Omni CleanAir has been in business for over 30 years with the mission to eliminate the illnesses caused by unhealthy air. The majority of their products are HEPA filtration-based industrial air scrubbers and air purifiers. Often the same machine can be configured as a negative air machine. Their machines haven’t just been used for agriculture – they provide clean air for high stakes applications including asbestos abatement, containing pathogens in patient isolation spaces, and capturing dangerous particles such as silica dust generated during manufacturing processes. Similarly, the portfolio has been used for over 30 years to provide clean air solutions for protecting high value agriculture crops from the dangers of molds, mildews, cross-pollination, etc.

While Omni CleanAir’s clients are diverse, they are still sensitive to the needs of the cannabis growers they work with. Jeff Abramson, Vice President of Product for Omni CleanAir said, “The photo hydro ionization technology is super effective at neutralizing these pathogens like mold or aspergillus and doesn’t create ozone. It’s all organic, all the work an organic grower puts into their certifications, the last thing they want to do is introduce something like ozone. The primary market for the AA1000 is agriculture.“

The AgriAir 1000 product was selected based on many factors, but the largest differentiator for the 54 Green Acres team was Omni CleanAir’s willingness to allow them to speak with their clients. The team was put in touch with Brandon Schmitzer of High Mountain Cannabis Company. Brandon is the Chief Operations Officer and Head Grower.

High Mountain Cannabis Company has a 9700 square foot facility in Vassar, MI. The facility itself can cultivate up to 3,500 plants. High Mountain faced a situation more dire than the one 54 Green Acres did – they had failed a test for Aspergillus. High Mountain seeks to grow “the genetics the best they can be grown, we want them to be the best in the class.” After the test, they had their lab come out and test their air, and found out that there was Aspergillus in the air of their facility. This meant they had a bigger problem than just one crop.

Brandon began an extensive research project on how to convert the facility and clean it of any pathogens, and to prevent as many of them from coming in as possible. Brandon’s research took him right down to the grow medium used, and High Mountain Cannabis Company underwent a series of sweeping changes in 2021 to ensure that pathogens would no longer be a problem. Brandon wanted to bring their facility as close to a clean room environment as possible, and he designed a multi-pronged solution that included UV-C lights, entrance protocols, and many other tactics – and he ultimately chose Omni CleanAir’s AgriAir products to neutralize pathogens in the air. “With all of this in place we’ve never failed an aspergillus test again. All of our Total Yeast and Mold standards are below the threshold for medical use, and that’s without any sort of remediation process.”

Brandon’s ambassadorship for the Omni CleanAir, and his ability to walk the 54 Green Acres team through High Mountain’s experience and lessons learned made the difference when it came to selecting the air filtration system for their indoor facility.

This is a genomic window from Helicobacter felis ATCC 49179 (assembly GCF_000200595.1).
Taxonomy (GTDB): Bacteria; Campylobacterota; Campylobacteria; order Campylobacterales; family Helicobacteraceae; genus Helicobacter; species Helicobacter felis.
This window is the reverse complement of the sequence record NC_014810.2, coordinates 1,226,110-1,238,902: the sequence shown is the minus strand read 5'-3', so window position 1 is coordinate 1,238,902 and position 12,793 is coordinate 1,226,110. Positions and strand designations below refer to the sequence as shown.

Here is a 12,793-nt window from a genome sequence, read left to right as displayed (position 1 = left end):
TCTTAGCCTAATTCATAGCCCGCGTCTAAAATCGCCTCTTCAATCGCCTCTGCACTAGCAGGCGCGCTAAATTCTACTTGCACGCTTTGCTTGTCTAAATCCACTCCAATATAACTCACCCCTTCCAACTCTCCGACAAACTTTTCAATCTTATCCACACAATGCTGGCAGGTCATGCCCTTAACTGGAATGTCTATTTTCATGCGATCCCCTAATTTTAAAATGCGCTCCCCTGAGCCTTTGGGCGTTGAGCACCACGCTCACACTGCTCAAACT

Antimicrobial & Waterproof paint – Benjamin Moore

Other Materials – Home Depot

Plywood, Building Materials, FRP Board

The Changes

Interior Makeover

The 54 Green Acres team completely re-did the interior of the indoor facility. Under the guidance of Matt Iarussi, the rustic barn was first stripped down to the studs.

All of the bare wood was coated with an antimicrobial paint. The picture below shows the barn before the insulation and walls went up. All of the structural bare wood was coated.

Once this work was complete, it was insulated, and then plywood was used as a base. FRP board was glued to the plywood.

A new concrete floor was poured and coated with epoxy.

All ceilings were painted with waterproof paint and new waterproof lighting was installed.

The building has a cupola and a large fan, both areas were retrofitted with the ability to open or close them completely and then equipped with HEPA filters. Joshua Kent, Director of Operations at 54 Green Acres did extensive research to find a place that would make custom-sized HEPA filters for the cupola, which was difficult due to the size.

Equipment was added to measure temperature, humidity, and IONs real-time. The existing three dehumidifiers and dual heaters were retained.

This overall renovation project took 90 days to complete, but there was still work to be done.

Air Quality

Once interior renovations were complete, the new AgriAir 1000 units were installed.

Processes and Procedures

With all of the interior renovations complete, there was still work to be done. 54 Green Acres leadership would need to create processes and procedures to maintain the facility’s cleanliness, move product between indoor and outdoor spaces without introducing contamination. The changes implemented impacted nearly every part of operations.

In the garden, the team made sure they were using sanitized shears. Sometimes bin liners had to be used in totes. It was hard to make sensible changes that wouldn’t impede their ability to harvest while also maintaining very high standards of cleanliness, but Josh found that everyone was receptive and willing to make the changes necessary.